The economic growth that a country and its people achieve over a period of time, is achieved at the cost of the environment.
Environment is badly damaged because of various economic activities - industrial activities, mining activities, and infrastructure development, etc.
Sustainable development is the need of the hour. It has the potential to address the challenges of the environment and also of the economy.
All biotic and abiotic factors collectively constitute environment.
All living organisms, such as animals, human beings, plants, birds, insects, and all other single cell and multi-cell organisms are biotic elements.
All other non-living things, such as air, water, land, etc. are abiotic elements.
Needs are the basic items required for human survival. And, goods and services are produced to satisfy those basic needs. Every individual in one or the other way is engaged in the production of goods and services.
As resources are limited; therefore, allocation of the resources and the distribution of the final mix of goods and services are the basic economic problems of our society.
The basic economic activities of our society are production, exchange, and consumptions of goods and services.
If production does not meet the demand, it leads to scarcity.
In the modern world, most of the economies are ‘Open Economy’ because of the three following reasons −
Market Linkage − It means consumers and firms both have the opportunity to choose between domestic and foreign goods.
Financial Market Linkage − It means investors have the opportunity to choose between domestic and foreign assets.
Factor Market Linkage − It means firms can choose where to locate production and workers can choose where to work.
1991 was a landmark year in the history of Indian economy. There was a tectonic shift in the Indian economic policy (during this year).
In 1991, India suffered great economic crisis, which was uncontrollable, the condition was worsening gradually; resultantly, the inflation of the prices of daily use commodities hit the people hard.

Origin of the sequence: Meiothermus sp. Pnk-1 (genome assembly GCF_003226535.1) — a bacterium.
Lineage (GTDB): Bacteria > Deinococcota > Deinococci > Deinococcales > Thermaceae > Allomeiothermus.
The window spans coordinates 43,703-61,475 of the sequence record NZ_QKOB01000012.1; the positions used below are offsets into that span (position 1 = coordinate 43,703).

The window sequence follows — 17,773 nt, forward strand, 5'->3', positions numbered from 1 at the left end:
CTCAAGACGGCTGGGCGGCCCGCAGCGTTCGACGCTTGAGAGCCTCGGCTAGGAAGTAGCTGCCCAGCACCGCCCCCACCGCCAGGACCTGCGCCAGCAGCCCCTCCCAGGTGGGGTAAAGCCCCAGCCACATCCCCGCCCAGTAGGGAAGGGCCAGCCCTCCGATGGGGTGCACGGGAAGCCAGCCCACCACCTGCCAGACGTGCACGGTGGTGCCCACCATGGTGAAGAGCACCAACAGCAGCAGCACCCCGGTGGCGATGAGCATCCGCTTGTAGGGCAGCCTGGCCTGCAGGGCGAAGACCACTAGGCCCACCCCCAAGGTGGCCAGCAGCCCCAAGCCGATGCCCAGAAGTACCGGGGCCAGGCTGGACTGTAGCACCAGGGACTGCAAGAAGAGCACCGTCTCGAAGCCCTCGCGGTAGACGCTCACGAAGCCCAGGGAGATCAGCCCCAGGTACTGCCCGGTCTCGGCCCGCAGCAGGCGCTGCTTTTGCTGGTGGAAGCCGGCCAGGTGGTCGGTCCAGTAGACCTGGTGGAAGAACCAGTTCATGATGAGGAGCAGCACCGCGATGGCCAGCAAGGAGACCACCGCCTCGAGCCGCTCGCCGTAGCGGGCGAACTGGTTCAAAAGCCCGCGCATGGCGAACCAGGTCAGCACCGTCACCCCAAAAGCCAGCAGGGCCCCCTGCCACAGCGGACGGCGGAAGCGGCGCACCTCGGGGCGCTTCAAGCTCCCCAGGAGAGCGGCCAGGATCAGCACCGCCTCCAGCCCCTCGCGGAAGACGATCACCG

All of us are consumers, as all of us go to the market and purchase products; this is irrespective of the fact that we buy salt for Rs. 20 or a smart television for Rs. 50,000.
It is legal as well as moral duty of sellers to provide quality products to their consumers and, it is the right of the consumer to buy products of good quality.
Various laws, rules, and regulations have been put into practice to protect consumer rights.
Money is a commonly accepted medium of exchange.
Economic exchanges without the arbitration of money are called barter exchanges.
Barter exchanges become extremely difficult in large economies because of the high costs people would have to incur looking for suitable persons to exchange their surpluses with.
Money also acts as a convenient unit of account. The value of all goods and services can be expressed in monetary units.
Infrastructure is an indispensable tool for the development of an economy, as it facilitates supporting services, such as −
Infrastructure facilitates not only economic development of a nation, but also improves the overall quality of life (of the people).
Food Security is a comprehensive term that includes:
Affordability of food for all
Availability of Food means, there should be enough food for everyone irrespective of his or her income; no one should starve (from hunger). It also includes the availability of food in government’s stock.
The economic wealth or well-being of a country does not only depend upon the possession of resources, it also depends upon the optimum utilization of resources is more important.
The consumer may refer to an individual or enterprise that purchases goods and services for their personal use or for industrial or household use.
Knowledge is the most significant and valuable property of a human being.
Human resource has a great contribution to the Gross National Income.
Human resources development is the process of increasing the knowledge, the skills, and the capacities of all the people in a society. It is the accumulation of human capital.
After independence, one of the most difficult choices that the leaders had to make was to decide the type of economic system that was capable enough to promote welfare equally across the country.
Among different types of economic system, Pandit Jawaharlal Nehru, the first Prime Minister of India, suggested Socialist Economy; however, it was not the same that was practiced in the USSR.